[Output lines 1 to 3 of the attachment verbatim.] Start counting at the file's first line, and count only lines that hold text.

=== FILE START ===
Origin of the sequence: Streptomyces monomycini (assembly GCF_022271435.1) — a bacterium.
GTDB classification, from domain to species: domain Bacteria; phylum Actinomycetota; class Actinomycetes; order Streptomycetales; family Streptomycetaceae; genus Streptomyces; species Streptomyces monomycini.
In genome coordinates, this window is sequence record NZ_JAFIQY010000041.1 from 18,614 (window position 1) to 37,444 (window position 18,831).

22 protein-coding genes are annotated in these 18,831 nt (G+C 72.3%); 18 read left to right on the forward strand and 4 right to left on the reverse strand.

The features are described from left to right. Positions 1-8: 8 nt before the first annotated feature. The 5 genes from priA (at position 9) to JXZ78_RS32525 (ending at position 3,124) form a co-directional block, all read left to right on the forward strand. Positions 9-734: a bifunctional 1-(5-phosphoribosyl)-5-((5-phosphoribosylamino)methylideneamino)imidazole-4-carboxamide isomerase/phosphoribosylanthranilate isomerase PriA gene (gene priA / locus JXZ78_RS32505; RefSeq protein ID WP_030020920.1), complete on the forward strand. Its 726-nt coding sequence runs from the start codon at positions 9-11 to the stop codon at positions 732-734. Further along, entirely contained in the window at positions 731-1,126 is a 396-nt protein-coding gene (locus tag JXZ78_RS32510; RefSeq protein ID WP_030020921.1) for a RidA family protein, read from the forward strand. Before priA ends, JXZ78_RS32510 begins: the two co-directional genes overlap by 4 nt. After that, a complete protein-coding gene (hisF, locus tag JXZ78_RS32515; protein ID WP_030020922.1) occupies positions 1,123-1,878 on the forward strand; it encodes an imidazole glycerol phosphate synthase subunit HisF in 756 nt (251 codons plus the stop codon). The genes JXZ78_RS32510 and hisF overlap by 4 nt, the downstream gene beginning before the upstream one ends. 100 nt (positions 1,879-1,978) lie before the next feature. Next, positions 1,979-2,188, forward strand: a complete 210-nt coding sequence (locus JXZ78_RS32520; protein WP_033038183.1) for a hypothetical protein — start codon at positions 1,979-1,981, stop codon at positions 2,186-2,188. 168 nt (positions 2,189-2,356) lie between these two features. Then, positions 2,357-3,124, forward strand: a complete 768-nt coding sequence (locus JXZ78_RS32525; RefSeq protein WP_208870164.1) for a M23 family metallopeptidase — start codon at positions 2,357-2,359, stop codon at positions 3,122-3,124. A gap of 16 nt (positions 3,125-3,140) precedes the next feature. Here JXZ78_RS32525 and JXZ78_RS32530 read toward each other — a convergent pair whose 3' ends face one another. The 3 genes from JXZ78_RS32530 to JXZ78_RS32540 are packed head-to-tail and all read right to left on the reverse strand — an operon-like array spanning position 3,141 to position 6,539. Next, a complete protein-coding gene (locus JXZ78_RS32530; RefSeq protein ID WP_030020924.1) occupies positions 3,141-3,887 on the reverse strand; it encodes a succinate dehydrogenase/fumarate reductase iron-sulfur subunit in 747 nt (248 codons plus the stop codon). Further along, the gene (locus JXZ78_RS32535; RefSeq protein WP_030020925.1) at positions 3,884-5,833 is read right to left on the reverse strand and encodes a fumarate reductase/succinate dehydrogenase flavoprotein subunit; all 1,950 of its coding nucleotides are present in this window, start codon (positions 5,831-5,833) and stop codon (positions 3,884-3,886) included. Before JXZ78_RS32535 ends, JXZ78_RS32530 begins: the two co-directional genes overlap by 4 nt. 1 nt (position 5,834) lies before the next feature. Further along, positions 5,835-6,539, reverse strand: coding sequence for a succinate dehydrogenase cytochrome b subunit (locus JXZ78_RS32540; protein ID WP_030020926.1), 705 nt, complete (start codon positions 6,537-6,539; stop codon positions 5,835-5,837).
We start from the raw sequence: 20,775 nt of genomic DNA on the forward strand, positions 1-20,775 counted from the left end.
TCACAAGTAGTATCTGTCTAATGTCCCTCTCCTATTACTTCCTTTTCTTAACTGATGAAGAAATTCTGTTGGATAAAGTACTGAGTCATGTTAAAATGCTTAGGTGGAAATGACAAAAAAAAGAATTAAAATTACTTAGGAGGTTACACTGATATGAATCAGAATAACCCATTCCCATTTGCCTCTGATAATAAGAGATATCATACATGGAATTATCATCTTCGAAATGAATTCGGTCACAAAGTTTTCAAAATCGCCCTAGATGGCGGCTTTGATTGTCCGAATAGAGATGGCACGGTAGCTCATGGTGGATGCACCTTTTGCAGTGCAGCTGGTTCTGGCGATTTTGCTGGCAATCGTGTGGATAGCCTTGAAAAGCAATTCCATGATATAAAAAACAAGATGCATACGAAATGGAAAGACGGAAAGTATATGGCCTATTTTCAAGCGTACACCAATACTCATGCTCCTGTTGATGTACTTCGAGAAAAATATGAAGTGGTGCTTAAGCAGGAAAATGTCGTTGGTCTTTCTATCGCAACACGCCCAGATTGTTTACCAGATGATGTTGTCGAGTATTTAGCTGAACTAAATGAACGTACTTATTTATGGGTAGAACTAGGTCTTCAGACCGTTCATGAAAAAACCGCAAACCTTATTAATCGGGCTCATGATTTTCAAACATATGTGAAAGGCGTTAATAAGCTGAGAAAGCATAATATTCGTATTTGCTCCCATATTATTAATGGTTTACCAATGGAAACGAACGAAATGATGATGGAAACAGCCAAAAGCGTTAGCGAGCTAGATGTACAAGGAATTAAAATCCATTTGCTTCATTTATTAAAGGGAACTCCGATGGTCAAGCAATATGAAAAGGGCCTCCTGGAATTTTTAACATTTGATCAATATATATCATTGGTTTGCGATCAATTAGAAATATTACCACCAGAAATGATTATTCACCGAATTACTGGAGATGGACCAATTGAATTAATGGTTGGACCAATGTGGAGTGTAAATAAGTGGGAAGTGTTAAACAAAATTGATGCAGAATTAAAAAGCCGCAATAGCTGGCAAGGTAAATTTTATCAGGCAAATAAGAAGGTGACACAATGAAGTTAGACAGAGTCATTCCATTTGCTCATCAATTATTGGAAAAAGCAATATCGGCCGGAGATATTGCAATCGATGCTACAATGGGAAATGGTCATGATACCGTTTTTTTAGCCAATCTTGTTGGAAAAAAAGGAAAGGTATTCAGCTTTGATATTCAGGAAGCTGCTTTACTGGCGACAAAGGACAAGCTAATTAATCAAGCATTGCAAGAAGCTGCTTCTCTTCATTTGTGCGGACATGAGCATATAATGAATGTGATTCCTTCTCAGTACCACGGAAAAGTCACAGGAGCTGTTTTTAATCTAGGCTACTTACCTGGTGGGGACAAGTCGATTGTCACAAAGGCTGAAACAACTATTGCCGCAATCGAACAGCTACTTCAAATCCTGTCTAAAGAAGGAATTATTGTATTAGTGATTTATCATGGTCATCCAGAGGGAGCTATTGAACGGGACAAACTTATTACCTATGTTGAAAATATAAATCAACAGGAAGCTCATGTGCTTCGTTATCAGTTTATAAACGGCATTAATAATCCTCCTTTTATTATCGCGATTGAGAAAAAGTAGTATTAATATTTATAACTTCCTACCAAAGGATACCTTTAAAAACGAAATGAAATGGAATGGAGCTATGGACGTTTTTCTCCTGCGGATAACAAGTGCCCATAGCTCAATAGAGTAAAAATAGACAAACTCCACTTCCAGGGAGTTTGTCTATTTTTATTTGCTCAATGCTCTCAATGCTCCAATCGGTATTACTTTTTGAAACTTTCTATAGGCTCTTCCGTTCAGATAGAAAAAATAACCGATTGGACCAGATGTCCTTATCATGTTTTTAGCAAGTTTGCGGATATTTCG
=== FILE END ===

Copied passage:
Origin of the sequence: Streptomyces monomycini (assembly GCF_022271435.1) — a bacterium.
GTDB classification, from domain to species: domain Bacteria; phylum Actinomycetota; class Actinomycetes; order Streptomycetales; family Streptomycetaceae; genus Streptomyces; species Streptomyces monomycini.
In genome coordinates, this window is sequence record NZ_JAFIQY010000041.1 from 18,614 (window position 1) to 37,444 (window position 18,831).